Quietly kingly port city
Muscat is an ivory-white port city that rambles between the sandy Gulf of Oman and Al Hajar Mountains.
Understated luxury is the theme here. Strict building laws safeguard Arab architecture, so even modern buildings come with filigree window shutters, carved balconies and mosaicked doorways. Sultan Qaboos Grand Mosque is the star, though – its towering dome and quintet of minarets strike out above the city skyline.
Meanwhile, Old Muscat – the city’s historic heart – slides east of the city centre, guarded by a pair of waterside forts. At the opposite end of town, high-end hotels boast spots beside bronzed beaches, while sprawling villas and family-friendly cafés decorate nearby expat neighbourhoods.
Muscat is also a dab hand at delivering the unexpected. For starters, you won’t see vineyards (despite the name, Muscat grapes – and the wine – likely don’t originate here). But you will see surprises like the Italian-Arabic Royal Opera House Muscat, which comes with a cluster of French bistros and steakhouses.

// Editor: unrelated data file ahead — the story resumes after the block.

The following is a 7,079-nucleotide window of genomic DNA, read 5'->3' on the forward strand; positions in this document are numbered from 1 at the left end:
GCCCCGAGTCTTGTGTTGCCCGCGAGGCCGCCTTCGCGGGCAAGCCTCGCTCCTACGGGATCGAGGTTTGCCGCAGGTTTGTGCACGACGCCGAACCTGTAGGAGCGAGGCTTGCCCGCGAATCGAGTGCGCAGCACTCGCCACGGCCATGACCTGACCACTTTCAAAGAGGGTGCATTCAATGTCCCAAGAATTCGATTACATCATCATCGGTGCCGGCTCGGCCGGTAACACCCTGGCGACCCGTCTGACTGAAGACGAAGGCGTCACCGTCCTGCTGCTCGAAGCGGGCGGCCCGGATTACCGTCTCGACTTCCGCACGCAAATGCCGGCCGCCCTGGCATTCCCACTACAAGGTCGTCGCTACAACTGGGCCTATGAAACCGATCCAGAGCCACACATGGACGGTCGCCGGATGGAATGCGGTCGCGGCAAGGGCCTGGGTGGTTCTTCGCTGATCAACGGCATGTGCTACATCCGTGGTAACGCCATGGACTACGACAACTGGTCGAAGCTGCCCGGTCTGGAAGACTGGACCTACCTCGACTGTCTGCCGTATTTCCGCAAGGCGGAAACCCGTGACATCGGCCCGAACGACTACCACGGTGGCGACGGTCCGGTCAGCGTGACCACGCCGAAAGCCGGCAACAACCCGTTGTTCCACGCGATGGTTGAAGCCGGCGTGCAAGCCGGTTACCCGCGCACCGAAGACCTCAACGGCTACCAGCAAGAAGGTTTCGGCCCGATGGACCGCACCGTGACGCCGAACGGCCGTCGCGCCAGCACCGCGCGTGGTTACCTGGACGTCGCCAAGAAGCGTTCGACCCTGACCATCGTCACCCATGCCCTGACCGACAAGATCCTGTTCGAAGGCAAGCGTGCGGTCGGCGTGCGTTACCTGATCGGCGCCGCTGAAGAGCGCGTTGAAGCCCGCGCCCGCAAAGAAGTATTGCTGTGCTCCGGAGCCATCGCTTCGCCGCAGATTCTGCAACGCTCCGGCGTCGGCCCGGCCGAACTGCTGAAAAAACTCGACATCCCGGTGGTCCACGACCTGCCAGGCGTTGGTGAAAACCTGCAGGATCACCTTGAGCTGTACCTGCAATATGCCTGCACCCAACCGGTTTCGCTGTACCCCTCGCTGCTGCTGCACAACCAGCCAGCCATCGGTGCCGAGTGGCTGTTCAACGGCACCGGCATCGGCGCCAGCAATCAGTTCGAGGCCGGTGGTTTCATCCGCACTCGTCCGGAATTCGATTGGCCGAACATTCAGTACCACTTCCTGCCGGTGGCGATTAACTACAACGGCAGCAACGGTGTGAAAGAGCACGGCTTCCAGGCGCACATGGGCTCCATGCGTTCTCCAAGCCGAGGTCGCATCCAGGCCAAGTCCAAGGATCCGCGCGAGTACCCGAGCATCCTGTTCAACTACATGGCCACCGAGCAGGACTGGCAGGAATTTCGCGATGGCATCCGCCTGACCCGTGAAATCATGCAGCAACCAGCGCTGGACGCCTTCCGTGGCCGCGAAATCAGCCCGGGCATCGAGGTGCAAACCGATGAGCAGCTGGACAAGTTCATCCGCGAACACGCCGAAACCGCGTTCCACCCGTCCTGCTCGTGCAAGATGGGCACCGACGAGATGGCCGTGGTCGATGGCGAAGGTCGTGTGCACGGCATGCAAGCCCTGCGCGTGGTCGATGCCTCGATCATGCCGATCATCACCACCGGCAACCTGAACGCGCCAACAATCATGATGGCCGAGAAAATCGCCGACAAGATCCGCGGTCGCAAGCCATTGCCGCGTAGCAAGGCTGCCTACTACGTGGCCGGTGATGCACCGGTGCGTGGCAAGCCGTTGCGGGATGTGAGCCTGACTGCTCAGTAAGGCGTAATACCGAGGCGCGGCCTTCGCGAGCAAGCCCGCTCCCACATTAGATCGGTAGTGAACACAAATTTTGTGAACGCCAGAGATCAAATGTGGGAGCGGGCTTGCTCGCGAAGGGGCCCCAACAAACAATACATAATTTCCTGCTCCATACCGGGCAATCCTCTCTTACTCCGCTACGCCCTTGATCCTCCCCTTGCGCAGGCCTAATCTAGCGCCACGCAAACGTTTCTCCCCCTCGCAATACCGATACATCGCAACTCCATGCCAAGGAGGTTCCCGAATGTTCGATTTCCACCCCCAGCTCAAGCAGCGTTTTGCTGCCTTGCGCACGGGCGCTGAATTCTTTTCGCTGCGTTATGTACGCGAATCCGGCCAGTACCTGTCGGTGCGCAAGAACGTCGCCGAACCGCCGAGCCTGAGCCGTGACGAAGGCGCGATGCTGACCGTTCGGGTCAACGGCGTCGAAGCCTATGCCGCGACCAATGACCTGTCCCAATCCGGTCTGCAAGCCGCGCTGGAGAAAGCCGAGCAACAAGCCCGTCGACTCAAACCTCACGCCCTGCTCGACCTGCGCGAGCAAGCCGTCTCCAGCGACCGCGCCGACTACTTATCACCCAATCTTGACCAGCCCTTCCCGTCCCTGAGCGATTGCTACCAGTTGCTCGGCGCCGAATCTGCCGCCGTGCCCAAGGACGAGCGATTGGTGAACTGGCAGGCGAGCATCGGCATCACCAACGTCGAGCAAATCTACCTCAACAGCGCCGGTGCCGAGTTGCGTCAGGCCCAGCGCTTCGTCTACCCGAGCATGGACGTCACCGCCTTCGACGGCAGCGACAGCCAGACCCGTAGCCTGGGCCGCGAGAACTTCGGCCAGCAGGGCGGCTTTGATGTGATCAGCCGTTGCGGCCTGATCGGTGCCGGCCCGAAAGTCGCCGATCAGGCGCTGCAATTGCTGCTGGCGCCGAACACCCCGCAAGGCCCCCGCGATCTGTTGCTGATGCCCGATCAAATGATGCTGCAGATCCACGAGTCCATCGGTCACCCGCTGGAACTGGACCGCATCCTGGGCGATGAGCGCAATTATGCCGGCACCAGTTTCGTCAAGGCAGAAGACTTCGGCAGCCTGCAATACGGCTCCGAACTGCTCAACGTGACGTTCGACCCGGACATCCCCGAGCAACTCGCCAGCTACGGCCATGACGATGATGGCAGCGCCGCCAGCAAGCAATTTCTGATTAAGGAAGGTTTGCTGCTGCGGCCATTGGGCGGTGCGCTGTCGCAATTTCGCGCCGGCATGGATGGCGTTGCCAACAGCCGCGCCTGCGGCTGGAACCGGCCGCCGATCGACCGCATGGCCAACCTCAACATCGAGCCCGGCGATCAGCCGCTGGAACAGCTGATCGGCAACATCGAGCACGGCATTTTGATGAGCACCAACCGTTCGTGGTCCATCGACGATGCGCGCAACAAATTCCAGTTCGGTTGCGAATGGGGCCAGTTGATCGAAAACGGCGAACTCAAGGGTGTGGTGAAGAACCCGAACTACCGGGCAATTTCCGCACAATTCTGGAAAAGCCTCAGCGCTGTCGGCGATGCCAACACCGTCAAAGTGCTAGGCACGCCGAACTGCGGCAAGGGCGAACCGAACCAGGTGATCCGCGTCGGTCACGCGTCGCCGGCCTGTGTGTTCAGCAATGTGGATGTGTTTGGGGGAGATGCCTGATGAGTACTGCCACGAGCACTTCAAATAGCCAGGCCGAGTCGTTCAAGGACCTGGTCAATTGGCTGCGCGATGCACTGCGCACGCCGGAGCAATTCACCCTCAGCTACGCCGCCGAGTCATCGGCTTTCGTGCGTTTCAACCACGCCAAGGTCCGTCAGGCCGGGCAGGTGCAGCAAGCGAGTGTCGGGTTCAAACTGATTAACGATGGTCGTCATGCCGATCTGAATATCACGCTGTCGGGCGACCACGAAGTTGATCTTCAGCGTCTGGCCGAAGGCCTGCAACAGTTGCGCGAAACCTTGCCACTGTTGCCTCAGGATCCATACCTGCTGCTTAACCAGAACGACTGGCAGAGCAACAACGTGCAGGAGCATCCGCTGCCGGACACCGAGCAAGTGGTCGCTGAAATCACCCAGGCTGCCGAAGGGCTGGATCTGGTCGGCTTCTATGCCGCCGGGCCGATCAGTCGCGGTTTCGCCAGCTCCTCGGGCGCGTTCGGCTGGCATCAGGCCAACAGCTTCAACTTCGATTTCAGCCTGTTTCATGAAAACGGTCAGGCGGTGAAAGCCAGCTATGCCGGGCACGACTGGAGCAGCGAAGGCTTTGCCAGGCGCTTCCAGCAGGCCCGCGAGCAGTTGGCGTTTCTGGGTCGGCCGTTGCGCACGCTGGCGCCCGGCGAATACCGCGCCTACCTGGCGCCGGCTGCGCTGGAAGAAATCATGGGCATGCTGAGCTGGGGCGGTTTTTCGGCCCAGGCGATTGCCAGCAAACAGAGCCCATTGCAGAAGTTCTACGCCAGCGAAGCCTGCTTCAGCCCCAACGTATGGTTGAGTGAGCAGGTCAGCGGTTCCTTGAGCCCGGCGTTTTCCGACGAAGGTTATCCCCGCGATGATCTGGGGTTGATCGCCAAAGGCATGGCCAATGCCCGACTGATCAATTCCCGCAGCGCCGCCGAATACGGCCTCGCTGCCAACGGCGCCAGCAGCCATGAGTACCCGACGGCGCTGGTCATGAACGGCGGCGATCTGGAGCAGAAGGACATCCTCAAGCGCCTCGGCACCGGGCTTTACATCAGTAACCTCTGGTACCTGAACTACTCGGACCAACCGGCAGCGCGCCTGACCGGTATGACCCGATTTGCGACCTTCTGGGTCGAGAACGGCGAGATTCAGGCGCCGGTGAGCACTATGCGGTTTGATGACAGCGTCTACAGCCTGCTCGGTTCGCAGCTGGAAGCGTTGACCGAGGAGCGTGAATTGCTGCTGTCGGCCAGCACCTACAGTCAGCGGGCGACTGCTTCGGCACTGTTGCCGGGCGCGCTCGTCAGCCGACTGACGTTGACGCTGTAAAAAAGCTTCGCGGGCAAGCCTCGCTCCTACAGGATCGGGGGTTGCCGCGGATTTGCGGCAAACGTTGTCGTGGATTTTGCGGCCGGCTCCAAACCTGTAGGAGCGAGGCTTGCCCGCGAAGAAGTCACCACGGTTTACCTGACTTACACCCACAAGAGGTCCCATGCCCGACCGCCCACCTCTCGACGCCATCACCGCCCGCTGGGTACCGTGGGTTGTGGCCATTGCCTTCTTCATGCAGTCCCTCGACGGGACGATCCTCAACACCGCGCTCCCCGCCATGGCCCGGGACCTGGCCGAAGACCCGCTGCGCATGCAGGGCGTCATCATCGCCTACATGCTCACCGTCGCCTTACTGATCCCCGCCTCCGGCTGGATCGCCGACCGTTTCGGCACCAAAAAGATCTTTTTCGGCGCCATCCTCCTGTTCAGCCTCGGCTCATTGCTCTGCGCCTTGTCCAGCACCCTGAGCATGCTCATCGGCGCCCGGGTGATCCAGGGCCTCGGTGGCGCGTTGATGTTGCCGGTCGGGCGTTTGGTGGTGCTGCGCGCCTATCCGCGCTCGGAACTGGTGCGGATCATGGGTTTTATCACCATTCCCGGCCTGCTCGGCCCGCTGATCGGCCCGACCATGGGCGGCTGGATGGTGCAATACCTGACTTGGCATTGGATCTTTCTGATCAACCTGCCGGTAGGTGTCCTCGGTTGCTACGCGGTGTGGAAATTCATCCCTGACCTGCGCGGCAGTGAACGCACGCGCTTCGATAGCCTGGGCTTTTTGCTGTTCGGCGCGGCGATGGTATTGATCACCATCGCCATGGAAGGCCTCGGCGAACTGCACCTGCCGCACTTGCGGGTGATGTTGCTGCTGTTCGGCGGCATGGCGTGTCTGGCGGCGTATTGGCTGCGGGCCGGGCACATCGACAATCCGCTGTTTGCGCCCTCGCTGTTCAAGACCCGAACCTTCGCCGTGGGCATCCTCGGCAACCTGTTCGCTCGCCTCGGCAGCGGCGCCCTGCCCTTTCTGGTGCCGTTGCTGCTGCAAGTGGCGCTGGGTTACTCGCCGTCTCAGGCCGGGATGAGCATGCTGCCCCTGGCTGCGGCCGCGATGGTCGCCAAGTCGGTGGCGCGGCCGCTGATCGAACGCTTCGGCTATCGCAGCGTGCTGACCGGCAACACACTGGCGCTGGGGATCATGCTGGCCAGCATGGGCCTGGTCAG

Flight time from the UK to Oman starts at 7 hours 30 minutes.
The best time to visit Oman is in autumn and spring. Temperatures waver between 23°C and 30°C, although nights can cool down considerably. That’s down to the desert climate, which also contributes to Oman’s very dry summers. The winters see occasional rainfall that appears in short, sharp bursts.
Temperatures frequently soar past 40°C between June and September. Wondering where all those dunes come from? Winds blow through between March and August, whipping up the desert sands.
You can expect plenty of sunshine all year round, too: at least eight hours a day on average.
British nationals don’t need to get a visa in advance. You’ll receive one when you arrive in Oman.
It’s best to tip around 10% in high-end or hotel restaurants. Elsewhere in Oman, a tip isn’t expected – but rounding up the bill to the nearest rial for good service is appreciated.